And yet until yesterday, I never even considered that these sorts of gifts could be among the categories in my own gifting structure/plan. I think because, in some masochistic way, they are not as painful as writing out a check and sending my hard earned bucks off to Neverland so they don't feel like they qualify? Strange.

Sure, I also texted that 800 number and gave $10 to Haiti relief, and most years I write a check to the Sierra Club, United Way, and to some version of cancer research but each time there is this underlying skepticism: what is that money going to do anyway?

And yes, every year I take a boat load of clothes, appliances, bedding and other stuff to Goodwill (largely because I am too lazy to hold a garage sale) but again, has this really made a difference for someone? Made someone's day? Does it count?

I pick up trash when I see it, never litter, and separate out my bottles and such to recycle. What's that, giving to the earth? I drop more money than I care to count each year at my kid's school carnival and on various school fundraisers that promise a nut roll, or crappy cookie dough, or shitty wrapping paper, but getting serious about giving and quantifying it like this guy was suggesting, that requires a plan.

In thinking about this, I reverted back to the 29 Days of Giving idea, with my thought being that it could be a really empowering way to do my own market research.

I realized immediately that much of my fear around creating a 5% net giving budget was not so much that I was against giving my hard earned cash away, as I do it nearly every day, it was about the idea that giving needed to be painful somehow, that the mere act of writing that check, or whatever it was must hurt like watching someone stand before me and slowly tear up each dollar made waitressing on a particularly hellish night.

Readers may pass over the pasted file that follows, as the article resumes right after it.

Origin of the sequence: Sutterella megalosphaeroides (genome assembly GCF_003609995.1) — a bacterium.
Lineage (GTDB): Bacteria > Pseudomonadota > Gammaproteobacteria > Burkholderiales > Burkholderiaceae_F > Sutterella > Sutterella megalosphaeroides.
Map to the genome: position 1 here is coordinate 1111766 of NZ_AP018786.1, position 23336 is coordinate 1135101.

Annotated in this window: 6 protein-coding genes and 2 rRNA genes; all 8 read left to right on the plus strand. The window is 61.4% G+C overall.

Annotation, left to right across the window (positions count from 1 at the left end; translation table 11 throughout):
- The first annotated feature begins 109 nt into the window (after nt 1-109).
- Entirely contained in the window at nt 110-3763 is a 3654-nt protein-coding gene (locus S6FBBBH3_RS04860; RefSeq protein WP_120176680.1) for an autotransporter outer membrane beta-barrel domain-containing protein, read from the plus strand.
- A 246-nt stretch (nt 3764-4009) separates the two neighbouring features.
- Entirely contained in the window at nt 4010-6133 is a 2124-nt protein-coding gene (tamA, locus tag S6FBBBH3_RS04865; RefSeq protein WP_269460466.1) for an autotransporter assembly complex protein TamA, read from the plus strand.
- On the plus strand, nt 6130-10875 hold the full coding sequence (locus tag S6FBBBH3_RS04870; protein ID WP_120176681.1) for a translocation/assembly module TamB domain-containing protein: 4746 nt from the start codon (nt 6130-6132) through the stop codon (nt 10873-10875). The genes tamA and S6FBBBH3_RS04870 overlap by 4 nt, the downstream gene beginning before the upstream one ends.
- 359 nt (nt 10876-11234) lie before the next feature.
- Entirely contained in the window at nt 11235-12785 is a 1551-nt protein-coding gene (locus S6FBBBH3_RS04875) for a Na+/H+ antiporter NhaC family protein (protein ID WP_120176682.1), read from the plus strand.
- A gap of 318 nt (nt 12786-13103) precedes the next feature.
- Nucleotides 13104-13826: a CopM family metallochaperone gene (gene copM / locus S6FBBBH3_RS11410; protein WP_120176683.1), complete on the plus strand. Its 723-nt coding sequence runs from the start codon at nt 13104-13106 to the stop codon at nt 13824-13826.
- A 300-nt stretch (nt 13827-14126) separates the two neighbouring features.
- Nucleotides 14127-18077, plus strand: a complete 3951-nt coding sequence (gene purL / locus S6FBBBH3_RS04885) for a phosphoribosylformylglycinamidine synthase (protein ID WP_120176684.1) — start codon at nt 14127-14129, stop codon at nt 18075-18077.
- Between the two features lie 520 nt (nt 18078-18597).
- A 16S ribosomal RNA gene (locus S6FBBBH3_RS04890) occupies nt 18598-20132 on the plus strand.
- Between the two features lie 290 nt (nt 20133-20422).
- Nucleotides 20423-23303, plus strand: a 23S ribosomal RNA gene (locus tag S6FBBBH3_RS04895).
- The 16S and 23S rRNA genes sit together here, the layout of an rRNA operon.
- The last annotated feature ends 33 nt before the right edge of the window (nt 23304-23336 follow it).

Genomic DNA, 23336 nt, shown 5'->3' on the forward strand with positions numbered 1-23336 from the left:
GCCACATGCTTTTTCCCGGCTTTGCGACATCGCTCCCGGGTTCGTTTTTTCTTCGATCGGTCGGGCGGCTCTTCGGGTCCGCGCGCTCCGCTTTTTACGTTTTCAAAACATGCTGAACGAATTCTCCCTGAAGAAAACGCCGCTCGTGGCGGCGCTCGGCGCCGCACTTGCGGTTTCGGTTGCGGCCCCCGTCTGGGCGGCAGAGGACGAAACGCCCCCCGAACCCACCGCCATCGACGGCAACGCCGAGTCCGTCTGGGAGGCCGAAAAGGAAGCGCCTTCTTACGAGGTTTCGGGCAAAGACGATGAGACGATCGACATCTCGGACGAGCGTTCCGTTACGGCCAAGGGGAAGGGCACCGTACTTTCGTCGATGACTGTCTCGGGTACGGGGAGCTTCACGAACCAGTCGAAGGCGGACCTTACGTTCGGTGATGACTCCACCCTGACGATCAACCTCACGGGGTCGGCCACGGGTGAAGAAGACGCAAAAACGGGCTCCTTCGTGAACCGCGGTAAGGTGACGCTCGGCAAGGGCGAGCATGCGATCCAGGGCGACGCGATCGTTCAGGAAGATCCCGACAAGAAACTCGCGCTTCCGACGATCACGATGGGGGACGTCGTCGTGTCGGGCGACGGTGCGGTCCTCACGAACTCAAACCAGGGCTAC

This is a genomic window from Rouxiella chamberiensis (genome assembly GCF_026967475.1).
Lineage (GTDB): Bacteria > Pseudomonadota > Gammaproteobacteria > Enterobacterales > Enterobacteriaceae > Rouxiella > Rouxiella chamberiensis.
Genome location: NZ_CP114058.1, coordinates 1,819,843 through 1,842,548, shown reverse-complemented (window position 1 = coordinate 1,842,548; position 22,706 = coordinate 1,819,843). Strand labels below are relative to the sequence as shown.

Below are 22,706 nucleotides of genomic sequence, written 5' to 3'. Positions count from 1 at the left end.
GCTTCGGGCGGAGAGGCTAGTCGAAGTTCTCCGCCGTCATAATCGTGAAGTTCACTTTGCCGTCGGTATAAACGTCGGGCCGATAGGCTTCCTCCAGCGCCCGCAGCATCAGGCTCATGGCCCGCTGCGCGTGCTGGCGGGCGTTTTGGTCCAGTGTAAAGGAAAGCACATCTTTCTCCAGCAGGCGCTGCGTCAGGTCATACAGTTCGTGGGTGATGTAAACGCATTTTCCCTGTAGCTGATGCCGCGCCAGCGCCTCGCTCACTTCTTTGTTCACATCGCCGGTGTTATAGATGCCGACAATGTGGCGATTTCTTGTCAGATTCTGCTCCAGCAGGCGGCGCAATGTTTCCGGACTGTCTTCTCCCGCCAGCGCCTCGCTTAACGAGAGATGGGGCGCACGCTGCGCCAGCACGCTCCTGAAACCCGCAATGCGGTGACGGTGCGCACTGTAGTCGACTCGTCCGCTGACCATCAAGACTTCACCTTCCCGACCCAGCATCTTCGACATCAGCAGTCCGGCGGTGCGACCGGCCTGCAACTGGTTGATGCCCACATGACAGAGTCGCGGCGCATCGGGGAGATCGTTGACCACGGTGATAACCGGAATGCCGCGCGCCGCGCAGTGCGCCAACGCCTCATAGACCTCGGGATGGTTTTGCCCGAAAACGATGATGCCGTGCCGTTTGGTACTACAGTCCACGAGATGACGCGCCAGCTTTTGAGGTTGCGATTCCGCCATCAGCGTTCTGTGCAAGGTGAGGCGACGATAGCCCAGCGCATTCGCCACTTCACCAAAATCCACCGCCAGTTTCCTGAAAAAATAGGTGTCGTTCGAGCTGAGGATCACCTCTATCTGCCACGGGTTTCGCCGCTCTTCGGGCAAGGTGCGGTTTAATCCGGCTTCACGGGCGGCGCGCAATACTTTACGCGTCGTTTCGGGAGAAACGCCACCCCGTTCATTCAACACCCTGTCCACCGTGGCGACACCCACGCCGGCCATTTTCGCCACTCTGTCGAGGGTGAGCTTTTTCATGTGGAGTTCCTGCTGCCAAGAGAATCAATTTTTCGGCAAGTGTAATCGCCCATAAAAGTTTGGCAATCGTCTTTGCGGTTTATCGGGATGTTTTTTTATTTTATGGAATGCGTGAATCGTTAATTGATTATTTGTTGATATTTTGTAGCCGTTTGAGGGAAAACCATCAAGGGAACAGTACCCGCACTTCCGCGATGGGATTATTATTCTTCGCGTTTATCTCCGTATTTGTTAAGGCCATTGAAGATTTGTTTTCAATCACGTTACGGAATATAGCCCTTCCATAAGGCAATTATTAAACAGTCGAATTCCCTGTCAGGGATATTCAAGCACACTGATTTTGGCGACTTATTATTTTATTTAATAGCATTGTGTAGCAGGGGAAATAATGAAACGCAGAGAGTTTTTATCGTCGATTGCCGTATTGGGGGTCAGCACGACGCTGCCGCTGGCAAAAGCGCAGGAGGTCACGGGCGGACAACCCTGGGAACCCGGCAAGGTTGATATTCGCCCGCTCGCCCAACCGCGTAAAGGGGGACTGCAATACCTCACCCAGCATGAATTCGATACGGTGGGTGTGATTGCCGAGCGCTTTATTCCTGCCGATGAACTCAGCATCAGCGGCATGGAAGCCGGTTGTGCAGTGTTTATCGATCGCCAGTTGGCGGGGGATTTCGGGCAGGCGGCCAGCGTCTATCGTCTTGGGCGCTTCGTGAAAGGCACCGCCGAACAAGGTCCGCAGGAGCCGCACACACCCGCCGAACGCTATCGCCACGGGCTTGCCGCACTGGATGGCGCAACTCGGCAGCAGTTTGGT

I resolved yesterday that giving does not have to be (and probably should therefore very rarely for me be) about writing a check to a charity when I know little about my money's destination. It doesn't have to hurt to give, however, in fact, it should actually feel pretty damned good.

So yesterday, I set out on my own, very personal journey of 29 Days of Giving....and I hope to document here in some fashion at least, the various ways in which I conduct my "market research."

I had and continue to have no idea what this will look like, but I figured if I set the intention, that something would come to me. It did. I logged on to Facebook approximately 10 seconds after the unofficial kickoff to my little campaign and noted that one of the most positive, happy, and supportive moms in my stream (whom I have never actually met) was pining badly for a chance to go to the Black Eyed Peas concert last night. She and her husband also happen to be the two most likely people in my stream to offer help when needed and are always going above and beyond, whether tending a trail, or making homemade soup for the homeless. I whipped out my credit card, charged two tickets and emailed them to her.

I see on Facebook now that she's looking for toothpicks to hold her eyes open, after a long, unexpected, fun night dancing.

I cannot stop laughing.